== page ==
The electoral dynamic created by both the FPTP voting system and ‘anti-party’ campaigning, which if anything is more prevalent in marginal seats than any other, is to increase the influence of the compromise party. Why vote for your first choice party if they have no real prospect of winning, why not ensure your vote has influence by voting against the party you don’t want to win by voting for the perceived ‘middle ground’, the other ‘anti’ party?  The Liberal Democrats built most of their appeal by presenting themselves as an ‘anti’ Conservative party that could win in seats where Labour could not and in some areas by being an ‘anti’ Labour party that could win where the Conservatives could not. They built support as a ‘safe’ protest party precisely because of the distorting effective of the FPTP voting system. The nature of the FPTP voting has meant that as this ‘alternative anti’ and/or ‘safe’ protest they have gained votes they would not otherwise have received, often on a perception and without any real scrutiny of their policies or what they stand for.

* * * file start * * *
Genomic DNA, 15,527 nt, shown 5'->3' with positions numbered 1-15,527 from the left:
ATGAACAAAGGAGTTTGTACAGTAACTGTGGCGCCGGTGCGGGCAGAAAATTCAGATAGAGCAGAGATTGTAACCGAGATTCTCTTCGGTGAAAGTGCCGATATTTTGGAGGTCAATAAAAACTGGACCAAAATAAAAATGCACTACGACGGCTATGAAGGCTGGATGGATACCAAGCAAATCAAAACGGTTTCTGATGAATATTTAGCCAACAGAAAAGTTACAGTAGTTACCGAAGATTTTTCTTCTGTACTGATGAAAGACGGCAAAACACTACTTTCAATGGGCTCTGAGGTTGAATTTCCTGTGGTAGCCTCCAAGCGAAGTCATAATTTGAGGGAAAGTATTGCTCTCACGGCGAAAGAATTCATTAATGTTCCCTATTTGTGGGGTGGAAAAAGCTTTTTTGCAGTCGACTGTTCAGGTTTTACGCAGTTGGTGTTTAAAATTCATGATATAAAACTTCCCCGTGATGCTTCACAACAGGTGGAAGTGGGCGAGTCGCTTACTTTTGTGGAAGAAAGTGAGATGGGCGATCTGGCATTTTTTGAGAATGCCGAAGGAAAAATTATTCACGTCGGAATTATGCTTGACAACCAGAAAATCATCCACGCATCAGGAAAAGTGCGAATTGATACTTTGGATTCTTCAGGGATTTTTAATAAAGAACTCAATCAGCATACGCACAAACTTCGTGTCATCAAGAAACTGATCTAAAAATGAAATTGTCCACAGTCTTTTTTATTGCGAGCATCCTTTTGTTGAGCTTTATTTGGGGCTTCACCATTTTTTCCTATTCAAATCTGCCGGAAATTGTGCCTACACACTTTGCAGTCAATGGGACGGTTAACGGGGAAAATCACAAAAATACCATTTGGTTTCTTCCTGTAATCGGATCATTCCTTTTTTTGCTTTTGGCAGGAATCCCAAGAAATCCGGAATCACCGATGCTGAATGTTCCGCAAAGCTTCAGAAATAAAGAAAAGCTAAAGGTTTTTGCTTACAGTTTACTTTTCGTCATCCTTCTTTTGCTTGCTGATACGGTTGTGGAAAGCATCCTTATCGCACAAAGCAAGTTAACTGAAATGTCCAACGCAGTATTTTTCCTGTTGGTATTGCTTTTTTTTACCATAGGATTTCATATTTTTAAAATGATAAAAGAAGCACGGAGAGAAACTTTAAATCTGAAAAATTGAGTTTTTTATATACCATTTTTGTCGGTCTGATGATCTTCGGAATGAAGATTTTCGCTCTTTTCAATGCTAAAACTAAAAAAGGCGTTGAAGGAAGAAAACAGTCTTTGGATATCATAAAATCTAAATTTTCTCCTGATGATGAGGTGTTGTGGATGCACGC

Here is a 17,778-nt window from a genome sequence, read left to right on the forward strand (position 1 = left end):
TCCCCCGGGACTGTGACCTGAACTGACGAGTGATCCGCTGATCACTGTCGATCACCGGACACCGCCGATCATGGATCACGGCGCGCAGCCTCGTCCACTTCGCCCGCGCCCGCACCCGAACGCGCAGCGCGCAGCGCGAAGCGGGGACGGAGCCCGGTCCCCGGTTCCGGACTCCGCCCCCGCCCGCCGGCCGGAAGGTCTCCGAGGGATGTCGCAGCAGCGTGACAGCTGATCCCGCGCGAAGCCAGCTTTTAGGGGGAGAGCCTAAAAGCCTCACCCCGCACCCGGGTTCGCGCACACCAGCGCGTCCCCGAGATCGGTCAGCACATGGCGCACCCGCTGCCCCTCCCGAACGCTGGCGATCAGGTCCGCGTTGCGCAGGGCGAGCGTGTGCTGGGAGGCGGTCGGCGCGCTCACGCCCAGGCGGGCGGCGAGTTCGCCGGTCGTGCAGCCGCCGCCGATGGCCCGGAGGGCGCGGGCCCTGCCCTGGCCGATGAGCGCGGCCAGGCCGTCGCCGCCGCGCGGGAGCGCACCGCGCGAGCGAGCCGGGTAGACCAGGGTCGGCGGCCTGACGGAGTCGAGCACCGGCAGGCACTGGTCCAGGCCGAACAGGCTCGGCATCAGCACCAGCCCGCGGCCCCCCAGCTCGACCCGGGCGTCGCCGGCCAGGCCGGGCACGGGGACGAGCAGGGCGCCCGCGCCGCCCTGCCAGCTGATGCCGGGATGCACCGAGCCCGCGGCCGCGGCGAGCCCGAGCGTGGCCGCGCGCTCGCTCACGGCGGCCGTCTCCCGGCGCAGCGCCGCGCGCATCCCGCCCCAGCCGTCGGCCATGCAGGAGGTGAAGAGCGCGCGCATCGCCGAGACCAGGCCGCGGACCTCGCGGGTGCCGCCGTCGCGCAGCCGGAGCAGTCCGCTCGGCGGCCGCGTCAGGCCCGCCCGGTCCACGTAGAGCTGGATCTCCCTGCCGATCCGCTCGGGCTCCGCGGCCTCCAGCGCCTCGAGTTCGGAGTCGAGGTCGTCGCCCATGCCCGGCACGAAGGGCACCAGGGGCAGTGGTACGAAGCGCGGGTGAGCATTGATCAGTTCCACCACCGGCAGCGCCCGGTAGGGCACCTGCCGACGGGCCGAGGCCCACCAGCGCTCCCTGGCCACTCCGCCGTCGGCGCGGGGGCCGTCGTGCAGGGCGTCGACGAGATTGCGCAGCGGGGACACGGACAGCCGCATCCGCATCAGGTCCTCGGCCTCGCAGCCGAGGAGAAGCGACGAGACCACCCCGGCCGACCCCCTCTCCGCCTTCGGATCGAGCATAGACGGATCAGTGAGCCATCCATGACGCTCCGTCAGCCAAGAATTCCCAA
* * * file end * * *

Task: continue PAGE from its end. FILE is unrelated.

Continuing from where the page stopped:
On this basis it is arguable that the Liberal Democrats will lose first choice votes through a switch to AV rather than gain as, over time, people return to casting their first choice vote for the party and candidate they identify with most rather than against the party and candidate they don’t want to win.

Equally as candidates campaign for first, second, and in some constituencies, third or even fourth choice preference votes they will be forced to campaign positively. On what they will do and what their policies mean. Minor parties will start to gain influence, not through protest voting but through policy challenge as major parties frame an appeal to attract transfer votes from their supporters. Here for the left the way Labour addresses the concerns of the Greens will be crucial. Just as interesting will be the influence UKIP transfer votes might have on the Tories, will it strengthen the hand of the Euro-sceptic right?

And what about the Lib Dem surge that will come from being everyone’s second choice?